"The creation of art is not the fulfillment of a need but the creation of a need.
The world never needed Beethoven's Fifth Symphony until he created it. Now we could not live without it."

-Louis I. Kahn, Architect

Saturday, 9 November 2013

Face proportions

The proportion of the human face is about 3/5 (either male or female), an approximation of the so-called "golden section".  A 2/3 or 5/8 proportion is just as good.

As you can see the eyes are situated approximately at 1/2 of the height of a human face. We often make this mistake and it is due to deformation by the perspective, ie the angle under which we look at a face.
The common mistake is having a too short forehead (and therefore the eyes too high). This comes from the time when we were children and looked at adult faces from the lower perspective of the child we were. Since most have stopped drawing then, people tend to keep this "perspective" which is not the one as adult!
Hence this common mistake...

"Donna con cappello verde“, Woman with Green Hat By Pablo Picasso, 1939

Based on my experience as portrait painter:
  1. the human head is facing us vertically to the ground (proportions change when the subject is looking upwards or downwards) *
  2. the head is inscribed within a rectangle with approximate proportions of 2/3 or 3/5 (roughly those of a letterhead). I found these proportions after using many photographs of people with short hairs (or bald) to better locate the actual limit of their skull (haircuts are misleading)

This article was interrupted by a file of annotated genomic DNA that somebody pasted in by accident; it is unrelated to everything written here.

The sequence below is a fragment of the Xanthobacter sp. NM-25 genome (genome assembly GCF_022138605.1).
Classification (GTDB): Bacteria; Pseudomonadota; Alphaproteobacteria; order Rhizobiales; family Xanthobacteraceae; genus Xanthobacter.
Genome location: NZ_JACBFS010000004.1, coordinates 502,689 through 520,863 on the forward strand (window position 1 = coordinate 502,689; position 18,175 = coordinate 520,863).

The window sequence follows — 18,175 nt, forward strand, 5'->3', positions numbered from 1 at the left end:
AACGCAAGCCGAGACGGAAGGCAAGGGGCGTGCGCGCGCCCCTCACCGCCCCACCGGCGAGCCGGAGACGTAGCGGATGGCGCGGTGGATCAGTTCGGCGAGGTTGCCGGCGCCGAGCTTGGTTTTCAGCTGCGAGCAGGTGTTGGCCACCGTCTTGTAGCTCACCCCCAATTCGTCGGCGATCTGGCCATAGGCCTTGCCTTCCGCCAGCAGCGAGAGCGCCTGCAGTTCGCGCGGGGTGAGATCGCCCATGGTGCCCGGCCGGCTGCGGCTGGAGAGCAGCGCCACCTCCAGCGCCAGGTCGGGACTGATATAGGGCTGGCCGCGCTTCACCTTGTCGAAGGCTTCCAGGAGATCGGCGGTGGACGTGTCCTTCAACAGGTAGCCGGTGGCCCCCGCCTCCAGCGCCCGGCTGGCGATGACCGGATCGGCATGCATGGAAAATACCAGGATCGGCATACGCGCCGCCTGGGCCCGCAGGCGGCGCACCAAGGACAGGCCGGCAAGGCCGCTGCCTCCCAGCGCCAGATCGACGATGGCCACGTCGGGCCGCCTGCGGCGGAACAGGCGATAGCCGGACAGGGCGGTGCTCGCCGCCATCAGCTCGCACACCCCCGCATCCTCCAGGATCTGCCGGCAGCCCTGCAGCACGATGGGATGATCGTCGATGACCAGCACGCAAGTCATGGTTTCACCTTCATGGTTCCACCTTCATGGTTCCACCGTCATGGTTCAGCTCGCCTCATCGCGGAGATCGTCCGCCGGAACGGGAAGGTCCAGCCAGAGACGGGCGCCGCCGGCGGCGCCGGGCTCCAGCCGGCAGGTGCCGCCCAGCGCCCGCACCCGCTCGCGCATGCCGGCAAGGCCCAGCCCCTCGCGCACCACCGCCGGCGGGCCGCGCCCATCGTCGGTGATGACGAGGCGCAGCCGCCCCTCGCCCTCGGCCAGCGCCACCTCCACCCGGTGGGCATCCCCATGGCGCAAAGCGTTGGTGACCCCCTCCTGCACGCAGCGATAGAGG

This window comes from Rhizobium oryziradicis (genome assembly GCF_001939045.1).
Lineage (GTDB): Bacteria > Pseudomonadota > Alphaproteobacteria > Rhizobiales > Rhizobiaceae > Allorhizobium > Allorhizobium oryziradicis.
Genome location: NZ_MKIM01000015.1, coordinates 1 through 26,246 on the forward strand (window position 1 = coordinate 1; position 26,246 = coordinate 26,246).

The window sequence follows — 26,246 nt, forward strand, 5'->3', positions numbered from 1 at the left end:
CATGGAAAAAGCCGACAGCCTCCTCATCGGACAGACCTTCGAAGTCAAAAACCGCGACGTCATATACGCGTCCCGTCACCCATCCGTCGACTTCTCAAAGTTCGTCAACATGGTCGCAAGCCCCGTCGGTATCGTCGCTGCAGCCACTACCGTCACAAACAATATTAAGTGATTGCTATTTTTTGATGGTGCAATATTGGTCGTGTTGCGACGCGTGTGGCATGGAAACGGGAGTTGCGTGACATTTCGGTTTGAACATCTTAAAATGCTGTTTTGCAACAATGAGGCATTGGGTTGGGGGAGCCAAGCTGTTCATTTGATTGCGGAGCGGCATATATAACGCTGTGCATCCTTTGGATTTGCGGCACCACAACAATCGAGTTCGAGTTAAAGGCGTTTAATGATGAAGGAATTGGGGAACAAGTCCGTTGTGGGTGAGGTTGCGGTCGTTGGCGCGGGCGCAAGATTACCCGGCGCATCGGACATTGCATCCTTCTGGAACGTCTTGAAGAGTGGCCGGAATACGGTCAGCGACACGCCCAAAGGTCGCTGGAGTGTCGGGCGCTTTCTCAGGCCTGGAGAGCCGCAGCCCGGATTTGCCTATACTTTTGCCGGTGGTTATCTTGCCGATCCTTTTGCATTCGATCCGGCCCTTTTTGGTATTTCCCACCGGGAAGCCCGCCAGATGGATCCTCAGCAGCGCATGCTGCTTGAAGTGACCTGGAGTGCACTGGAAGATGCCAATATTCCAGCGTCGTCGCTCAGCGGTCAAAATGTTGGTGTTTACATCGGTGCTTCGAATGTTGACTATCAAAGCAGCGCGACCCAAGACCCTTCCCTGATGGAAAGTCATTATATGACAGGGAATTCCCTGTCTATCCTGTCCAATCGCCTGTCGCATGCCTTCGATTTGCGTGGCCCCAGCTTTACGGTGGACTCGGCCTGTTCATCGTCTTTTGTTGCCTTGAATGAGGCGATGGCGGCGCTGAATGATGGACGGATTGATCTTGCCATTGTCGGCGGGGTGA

Note: when drawing a baby’s face this proportion is closer to a square’s: (roughly) 4/5.
  3. the ears are OUTSIDE of the rectangle (since they are floppy and their size/shape vary)
  4. the eyes are located at (roughly) 1/2  of the rectangle height (i.e. when faces are vertical to the ground)
  5. the length of the nose is (roughly) the same as the distance between the center to the eye  corner : they can therefore be inscribed within a circle whose center is situated between the eyes
  6. when still the mouth position can be found by drawing a circle inside the rectangle (diameter is equal to basis of the rectangle) – of course any expression (grin, sorrow etc)  will affect the size and position of the mouth…
* this explains why children (or adults who have kept this habit) tend to draw faces whose eyes are situated too high (therefore with a too short forehead):their point of view is as seen from underneath!

Based on these tips, my daughter did the following portraits of herself and her grandparents when she was 14:


  1. Very important orientation for those who want to learn to draw and has no concept of proportion and perspective. Yves, thank you very much for see my drawings. I'm your fan!